Manchester ; New York : Manchester University Press, 2014.
Book — xvi, 242 p. : ill. ; 24 cm.
Introduction: The role of popular culture between the wars
1. A man imagined: Heroes, work, and nation
2. The shape of villainy: Profiteering and money-men
3. That magic moment: The female love-interest and the villainess.
4. Building character: Censorship, the Home Office, and the British Board of Film Censors Conclusion: Thoughts on heroes, villains, and love-interests beyond
1939 Images and Appendices Bibliography Index.
(source: Nielsen Book Data)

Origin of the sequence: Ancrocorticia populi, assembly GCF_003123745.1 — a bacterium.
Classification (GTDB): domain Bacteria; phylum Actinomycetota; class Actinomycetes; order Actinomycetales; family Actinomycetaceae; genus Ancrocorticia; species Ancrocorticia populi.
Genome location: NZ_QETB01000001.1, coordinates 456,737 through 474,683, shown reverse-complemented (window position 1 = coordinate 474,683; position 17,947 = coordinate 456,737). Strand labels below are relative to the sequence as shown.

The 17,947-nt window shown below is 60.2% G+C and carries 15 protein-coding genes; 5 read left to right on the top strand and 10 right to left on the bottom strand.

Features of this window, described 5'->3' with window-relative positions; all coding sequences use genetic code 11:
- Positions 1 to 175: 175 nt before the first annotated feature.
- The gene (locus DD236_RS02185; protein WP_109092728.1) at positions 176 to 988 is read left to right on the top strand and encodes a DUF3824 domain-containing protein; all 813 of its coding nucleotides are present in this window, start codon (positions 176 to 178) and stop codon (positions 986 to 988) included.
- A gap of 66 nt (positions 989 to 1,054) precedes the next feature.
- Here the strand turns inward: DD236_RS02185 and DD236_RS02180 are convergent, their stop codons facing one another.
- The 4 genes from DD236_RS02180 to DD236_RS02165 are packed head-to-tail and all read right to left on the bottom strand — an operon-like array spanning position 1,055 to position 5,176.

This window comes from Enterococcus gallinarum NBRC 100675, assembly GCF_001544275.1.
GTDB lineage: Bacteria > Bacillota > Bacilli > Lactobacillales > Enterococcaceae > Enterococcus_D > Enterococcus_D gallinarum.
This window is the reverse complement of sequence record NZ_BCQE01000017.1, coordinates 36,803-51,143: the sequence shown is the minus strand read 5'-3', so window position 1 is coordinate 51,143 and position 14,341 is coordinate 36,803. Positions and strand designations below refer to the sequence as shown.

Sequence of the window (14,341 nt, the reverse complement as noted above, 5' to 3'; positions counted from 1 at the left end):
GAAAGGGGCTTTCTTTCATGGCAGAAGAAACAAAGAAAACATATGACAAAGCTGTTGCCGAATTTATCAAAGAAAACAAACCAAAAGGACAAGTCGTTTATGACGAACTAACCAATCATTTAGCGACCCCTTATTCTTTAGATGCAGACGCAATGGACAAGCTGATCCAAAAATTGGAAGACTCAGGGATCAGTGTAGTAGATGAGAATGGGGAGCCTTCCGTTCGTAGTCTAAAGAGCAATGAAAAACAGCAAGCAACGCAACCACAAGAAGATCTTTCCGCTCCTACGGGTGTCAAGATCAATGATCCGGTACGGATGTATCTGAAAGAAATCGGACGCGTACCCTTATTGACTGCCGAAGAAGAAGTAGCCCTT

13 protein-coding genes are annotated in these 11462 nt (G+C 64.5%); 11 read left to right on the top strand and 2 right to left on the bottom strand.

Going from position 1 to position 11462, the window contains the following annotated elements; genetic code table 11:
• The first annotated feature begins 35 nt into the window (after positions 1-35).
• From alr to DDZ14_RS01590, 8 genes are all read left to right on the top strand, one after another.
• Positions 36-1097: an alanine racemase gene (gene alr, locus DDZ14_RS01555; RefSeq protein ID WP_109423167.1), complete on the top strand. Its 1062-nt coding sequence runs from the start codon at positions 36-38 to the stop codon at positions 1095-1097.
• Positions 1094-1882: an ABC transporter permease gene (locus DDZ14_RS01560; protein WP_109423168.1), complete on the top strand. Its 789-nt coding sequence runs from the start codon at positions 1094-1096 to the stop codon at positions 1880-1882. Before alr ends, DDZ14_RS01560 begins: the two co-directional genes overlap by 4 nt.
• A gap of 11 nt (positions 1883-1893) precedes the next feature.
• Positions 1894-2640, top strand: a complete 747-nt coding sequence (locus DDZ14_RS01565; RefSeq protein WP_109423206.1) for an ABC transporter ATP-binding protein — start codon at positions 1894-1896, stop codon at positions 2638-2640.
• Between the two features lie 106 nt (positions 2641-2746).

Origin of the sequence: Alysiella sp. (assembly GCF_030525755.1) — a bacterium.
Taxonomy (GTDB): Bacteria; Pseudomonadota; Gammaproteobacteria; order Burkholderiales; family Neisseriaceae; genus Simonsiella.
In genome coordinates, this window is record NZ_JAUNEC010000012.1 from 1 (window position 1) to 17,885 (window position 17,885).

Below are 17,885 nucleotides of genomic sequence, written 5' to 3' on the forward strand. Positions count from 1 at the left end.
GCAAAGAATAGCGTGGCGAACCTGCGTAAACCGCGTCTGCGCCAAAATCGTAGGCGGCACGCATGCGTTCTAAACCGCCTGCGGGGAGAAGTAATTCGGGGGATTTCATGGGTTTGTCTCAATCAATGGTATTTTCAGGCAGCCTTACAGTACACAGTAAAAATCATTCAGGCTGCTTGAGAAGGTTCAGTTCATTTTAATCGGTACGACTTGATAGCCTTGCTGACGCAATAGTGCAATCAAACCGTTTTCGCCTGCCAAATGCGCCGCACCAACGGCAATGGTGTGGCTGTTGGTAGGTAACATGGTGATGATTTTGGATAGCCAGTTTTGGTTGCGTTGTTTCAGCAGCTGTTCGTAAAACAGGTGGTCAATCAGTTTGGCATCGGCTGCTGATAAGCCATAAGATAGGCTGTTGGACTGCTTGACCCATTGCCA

This is a highly anticipated examination of the popular film and fiction consumed by Britons in the 1920s and 1930s. Departing from a prevailing emphasis on popular culture as escapist, Christine Grandy offers a fresh perspective by noting the enduring importance of class and gender divisions in the narratives read and watched by the working and middle classes between the wars. This compelling study ties contemporary concerns about ex-soldiers, profiteers, and working and voting women to the heroes, villains and love-interests that dominated a range of films and novels. Heroes and happy endings further considers the state's role in shaping the content of popular narratives through censorship. An important and highly readable work for scholars and students interested in cultural and social history, as well as media and film studies, this book is sure to shift our understanding of the role of mass culture in the 1920s and 1930s. (source: Nielsen Book Data)